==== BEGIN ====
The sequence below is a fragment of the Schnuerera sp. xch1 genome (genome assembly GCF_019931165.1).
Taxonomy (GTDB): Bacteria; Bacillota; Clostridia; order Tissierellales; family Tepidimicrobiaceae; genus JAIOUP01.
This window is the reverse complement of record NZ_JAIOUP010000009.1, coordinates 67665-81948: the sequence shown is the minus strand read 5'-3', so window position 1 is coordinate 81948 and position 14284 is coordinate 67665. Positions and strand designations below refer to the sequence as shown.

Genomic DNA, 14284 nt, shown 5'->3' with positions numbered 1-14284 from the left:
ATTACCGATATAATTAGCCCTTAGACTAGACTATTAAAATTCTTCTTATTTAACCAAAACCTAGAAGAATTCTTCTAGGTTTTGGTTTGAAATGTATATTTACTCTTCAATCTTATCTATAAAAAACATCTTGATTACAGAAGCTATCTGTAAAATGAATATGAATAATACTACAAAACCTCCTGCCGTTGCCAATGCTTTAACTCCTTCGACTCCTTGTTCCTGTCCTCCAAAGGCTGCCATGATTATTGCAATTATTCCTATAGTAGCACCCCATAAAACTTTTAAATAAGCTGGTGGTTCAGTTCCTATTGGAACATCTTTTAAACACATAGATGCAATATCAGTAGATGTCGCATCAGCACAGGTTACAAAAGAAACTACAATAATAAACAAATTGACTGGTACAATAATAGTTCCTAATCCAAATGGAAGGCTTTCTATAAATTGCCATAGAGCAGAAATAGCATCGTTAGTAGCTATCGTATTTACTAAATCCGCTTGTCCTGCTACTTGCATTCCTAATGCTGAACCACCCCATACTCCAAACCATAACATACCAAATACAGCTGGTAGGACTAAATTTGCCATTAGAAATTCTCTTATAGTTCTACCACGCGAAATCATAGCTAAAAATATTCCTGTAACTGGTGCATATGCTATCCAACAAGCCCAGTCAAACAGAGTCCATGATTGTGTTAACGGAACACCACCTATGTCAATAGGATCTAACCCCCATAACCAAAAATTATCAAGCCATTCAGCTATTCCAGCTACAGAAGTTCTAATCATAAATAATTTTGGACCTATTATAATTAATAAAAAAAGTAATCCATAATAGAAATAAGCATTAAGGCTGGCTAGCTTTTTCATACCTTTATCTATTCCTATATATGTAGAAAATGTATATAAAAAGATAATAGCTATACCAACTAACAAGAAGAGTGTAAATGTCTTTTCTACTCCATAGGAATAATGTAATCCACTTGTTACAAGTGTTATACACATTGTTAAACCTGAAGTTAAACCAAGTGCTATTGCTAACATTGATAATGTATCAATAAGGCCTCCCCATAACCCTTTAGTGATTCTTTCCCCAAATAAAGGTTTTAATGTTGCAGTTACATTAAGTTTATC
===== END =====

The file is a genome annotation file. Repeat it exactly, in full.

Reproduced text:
The sequence below is a fragment of the Schnuerera sp. xch1 genome (genome assembly GCF_019931165.1).
Taxonomy (GTDB): Bacteria; Bacillota; Clostridia; order Tissierellales; family Tepidimicrobiaceae; genus JAIOUP01.
This window is the reverse complement of record NZ_JAIOUP010000009.1, coordinates 67665-81948: the sequence shown is the minus strand read 5'-3', so window position 1 is coordinate 81948 and position 14284 is coordinate 67665. Positions and strand designations below refer to the sequence as shown.

Genomic DNA, 14284 nt, shown 5'->3' with positions numbered 1-14284 from the left:
ATTACCGATATAATTAGCCCTTAGACTAGACTATTAAAATTCTTCTTATTTAACCAAAACCTAGAAGAATTCTTCTAGGTTTTGGTTTGAAATGTATATTTACTCTTCAATCTTATCTATAAAAAACATCTTGATTACAGAAGCTATCTGTAAAATGAATATGAATAATACTACAAAACCTCCTGCCGTTGCCAATGCTTTAACTCCTTCGACTCCTTGTTCCTGTCCTCCAAAGGCTGCCATGATTATTGCAATTATTCCTATAGTAGCACCCCATAAAACTTTTAAATAAGCTGGTGGTTCAGTTCCTATTGGAACATCTTTTAAACACATAGATGCAATATCAGTAGATGTCGCATCAGCACAGGTTACAAAAGAAACTACAATAATAAACAAATTGACTGGTACAATAATAGTTCCTAATCCAAATGGAAGGCTTTCTATAAATTGCCATAGAGCAGAAATAGCATCGTTAGTAGCTATCGTATTTACTAAATCCGCTTGTCCTGCTACTTGCATTCCTAATGCTGAACCACCCCATACTCCAAACCATAACATACCAAATACAGCTGGTAGGACTAAATTTGCCATTAGAAATTCTCTTATAGTTCTACCACGCGAAATCATAGCTAAAAATATTCCTGTAACTGGTGCATATGCTATCCAACAAGCCCAGTCAAACAGAGTCCATGATTGTGTTAACGGAACACCACCTATGTCAATAGGATCTAACCCCCATAACCAAAAATTATCAAGCCATTCAGCTATTCCAGCTACAGAAGTTCTAATCATAAATAATTTTGGACCTATTATAATTAATAAAAAAAGTAATCCATAATAGAAATAAGCATTAAGGCTGGCTAGCTTTTTCATACCTTTATCTATTCCTATATATGTAGAAAATGTATATAAAAAGATAATAGCTATACCAACTAACAAGAAGAGTGTAAATGTCTTTTCTACTCCATAGGAATAATGTAATCCACTTGTTACAAGTGTTATACACATTGTTAAACCTGAAGTTAAACCAAGTGCTATTGCTAACATTGATAATGTATCAATAAGGCCTCCCCATAACCCTTTAGTGATTCTTTCCCCAAATAAAGGTTTTAATGTTGCAGTTACATTAAGTTTATC